Tunisia: Stop the systematic targeting of protesters, lawyers and civil society activists
Tunisian authorities must respect the rights to freedom of expression, association and peaceful assembly, and stop the systematic targeting of protesters, lawyers and civil society activists, said the ICJ today.
البيان الصحفي باللغة العربية مرفق أدناه
Since the outbreak of social justice protests on 15 January 2021, Tunisian security forces have systematically targeted protesters, including minors, lawyers and civil society activists.
Over the last weeks, reports of abuses at the hands of the Tunisian security forces have included: hundreds of arbitrary arrests; deaths in custody in disputed circumstances; physical assaults; rape and death threats; and refusing detainees access to legal counsel. While to date more than half of the people arrested since the beginning of the protests have been released, only a few prosecutions arising from the security forces’ systematic campaign of arrests have taken place, and hundreds of people are still in custody awaiting to be brought before a judge. According to the information available to the ICJ, individuals are being prosecuted under different charges, including “insulting the police” and “abuse of morals”.
“The systematic targeting of peaceful protesters and the other abuses that we have witnessed in recent weeks are clear instances of the wider impunity that Tunisian security forces have continued to enjoy over decades,” said Said Benarbia, the ICJ’s MENA Programme Director
“The Tunisian authorities should immediately halt these practices by reforming the country’s security legislation and open independent and impartial investigations into these abuses.”
To date, Tunisia has failed to adopt a comprehensive reform of its security legislation in line with the Constitution and the country’s obligations under international human rights law and standards.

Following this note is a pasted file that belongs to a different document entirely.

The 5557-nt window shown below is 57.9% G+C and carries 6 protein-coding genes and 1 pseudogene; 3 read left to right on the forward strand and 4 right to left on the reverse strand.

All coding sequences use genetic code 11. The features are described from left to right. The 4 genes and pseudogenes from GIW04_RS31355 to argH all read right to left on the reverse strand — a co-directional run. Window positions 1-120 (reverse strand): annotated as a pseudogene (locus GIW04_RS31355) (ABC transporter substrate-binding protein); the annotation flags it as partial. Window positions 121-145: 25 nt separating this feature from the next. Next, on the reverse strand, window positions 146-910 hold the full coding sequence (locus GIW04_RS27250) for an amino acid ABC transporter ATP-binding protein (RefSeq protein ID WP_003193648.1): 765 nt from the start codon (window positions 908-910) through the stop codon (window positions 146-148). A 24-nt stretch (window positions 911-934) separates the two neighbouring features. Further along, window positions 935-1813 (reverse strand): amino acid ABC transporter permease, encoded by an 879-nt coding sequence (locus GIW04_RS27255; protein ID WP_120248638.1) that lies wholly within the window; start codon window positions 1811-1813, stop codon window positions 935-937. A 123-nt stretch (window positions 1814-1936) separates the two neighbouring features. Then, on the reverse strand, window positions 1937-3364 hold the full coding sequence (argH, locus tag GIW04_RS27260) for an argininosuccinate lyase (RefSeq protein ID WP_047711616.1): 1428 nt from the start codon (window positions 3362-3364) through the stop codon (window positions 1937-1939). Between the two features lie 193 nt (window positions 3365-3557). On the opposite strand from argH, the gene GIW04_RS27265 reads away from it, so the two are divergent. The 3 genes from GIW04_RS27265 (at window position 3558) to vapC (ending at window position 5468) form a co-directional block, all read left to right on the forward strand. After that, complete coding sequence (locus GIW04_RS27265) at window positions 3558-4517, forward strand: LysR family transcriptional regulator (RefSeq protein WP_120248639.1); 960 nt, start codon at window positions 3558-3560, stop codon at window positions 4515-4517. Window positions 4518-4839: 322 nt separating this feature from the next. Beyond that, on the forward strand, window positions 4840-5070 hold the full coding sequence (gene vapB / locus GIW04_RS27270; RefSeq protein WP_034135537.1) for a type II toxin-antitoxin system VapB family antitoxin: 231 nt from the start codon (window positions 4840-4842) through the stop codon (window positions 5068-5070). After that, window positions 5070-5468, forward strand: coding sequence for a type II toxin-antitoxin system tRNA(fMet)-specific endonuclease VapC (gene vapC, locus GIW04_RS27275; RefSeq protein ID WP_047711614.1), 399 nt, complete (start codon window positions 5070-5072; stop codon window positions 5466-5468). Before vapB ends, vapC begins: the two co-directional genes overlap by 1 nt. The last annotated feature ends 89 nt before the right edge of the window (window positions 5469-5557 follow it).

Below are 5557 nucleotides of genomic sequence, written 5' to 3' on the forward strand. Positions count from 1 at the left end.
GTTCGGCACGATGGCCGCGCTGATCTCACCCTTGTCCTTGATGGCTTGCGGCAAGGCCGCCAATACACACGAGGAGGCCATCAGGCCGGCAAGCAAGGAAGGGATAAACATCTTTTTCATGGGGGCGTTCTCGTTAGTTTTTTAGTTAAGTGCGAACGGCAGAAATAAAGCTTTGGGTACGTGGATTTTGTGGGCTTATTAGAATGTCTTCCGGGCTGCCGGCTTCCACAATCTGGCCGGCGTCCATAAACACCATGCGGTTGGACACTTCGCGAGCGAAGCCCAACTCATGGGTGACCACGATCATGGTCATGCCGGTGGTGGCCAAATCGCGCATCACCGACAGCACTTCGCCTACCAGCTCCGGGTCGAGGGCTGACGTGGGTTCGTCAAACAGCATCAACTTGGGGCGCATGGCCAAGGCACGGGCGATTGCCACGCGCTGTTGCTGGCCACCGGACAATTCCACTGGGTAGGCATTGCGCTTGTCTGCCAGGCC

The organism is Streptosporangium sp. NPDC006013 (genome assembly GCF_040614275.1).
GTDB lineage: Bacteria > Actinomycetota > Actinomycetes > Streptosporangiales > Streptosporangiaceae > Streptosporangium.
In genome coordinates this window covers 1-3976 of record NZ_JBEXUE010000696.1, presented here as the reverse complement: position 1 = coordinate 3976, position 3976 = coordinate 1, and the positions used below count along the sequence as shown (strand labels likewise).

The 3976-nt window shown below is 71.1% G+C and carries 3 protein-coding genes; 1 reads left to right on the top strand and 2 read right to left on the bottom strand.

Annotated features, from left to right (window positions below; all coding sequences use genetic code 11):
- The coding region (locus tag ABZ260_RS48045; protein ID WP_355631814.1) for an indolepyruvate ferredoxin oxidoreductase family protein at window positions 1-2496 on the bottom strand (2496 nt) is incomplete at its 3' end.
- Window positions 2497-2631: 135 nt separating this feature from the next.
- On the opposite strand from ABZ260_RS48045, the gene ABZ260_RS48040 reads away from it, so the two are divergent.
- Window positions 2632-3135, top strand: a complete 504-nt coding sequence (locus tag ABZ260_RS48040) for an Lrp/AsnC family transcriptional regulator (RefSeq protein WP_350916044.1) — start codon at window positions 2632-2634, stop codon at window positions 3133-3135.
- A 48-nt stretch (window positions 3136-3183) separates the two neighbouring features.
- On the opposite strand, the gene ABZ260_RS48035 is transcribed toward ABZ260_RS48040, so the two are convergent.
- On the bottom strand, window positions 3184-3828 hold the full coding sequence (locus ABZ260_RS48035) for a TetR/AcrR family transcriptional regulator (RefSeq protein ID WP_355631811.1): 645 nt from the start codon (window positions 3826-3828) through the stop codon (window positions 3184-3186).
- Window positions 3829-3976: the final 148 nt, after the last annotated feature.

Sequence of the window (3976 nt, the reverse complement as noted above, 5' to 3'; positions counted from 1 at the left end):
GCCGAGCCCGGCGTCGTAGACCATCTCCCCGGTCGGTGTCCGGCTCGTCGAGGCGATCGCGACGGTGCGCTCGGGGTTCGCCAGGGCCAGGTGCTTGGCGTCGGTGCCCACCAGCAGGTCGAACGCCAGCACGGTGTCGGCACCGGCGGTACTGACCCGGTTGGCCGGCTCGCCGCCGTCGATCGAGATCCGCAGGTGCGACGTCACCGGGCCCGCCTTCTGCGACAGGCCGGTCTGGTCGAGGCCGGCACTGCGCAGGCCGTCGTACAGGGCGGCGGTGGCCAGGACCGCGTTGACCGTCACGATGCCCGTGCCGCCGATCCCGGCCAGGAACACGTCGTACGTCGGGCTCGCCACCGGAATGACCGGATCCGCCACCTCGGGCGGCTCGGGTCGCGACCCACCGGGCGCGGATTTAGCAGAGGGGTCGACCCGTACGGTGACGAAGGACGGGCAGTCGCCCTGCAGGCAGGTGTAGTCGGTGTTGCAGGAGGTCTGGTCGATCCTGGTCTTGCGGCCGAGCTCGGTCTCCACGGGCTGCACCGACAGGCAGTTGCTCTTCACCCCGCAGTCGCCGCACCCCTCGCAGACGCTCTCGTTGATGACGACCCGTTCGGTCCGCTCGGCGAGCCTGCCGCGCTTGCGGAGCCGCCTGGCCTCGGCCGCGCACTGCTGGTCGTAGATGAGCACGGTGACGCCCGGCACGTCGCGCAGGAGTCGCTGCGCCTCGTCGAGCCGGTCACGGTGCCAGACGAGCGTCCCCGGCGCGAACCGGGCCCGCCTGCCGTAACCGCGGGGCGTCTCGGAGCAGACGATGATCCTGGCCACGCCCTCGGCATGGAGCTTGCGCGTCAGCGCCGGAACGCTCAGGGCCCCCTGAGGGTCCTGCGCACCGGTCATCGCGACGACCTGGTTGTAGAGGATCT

As reported on multiple occasions, investigations into reports of human rights violations by Tunisian security forces have rarely led to successful prosecutions of perpetrators in the past. Moreover, while since 2018 prosecutions arising from police abuses committed under the previous regime have started before the Specialized Criminal Chambers, numerous obstacles continue to affect the progress of trials, and no verdict has been delivered to date.
“It is time for the Tunisian authorities to abide by the Constitution and international human rights law and standards and commit to a complete end to the security forces’ oppressive practices,” Benarbia added.
“Only by undertaking a full review of Tunisia’s security laws and bringing perpetrators of human rights violations to justice will the country be able to break this cycle of abuses and ensure full respect for fundamental freedoms and human rights.”
Said Benarbia, Director, ICJ Middle East and North Africa Programme, t: +41-22-979-3817; e: said.benarbia(a)icj.org
Valentina Cadelo, Legal Adviser, ICJ Middle East and North Africa Programme, e: valentina.cadelo(a)icj.org
Asser Khattab, Research and Communications’ Officer, ICJ Middle East and North Africa Programme, e: asser.khattab(a)icj.org
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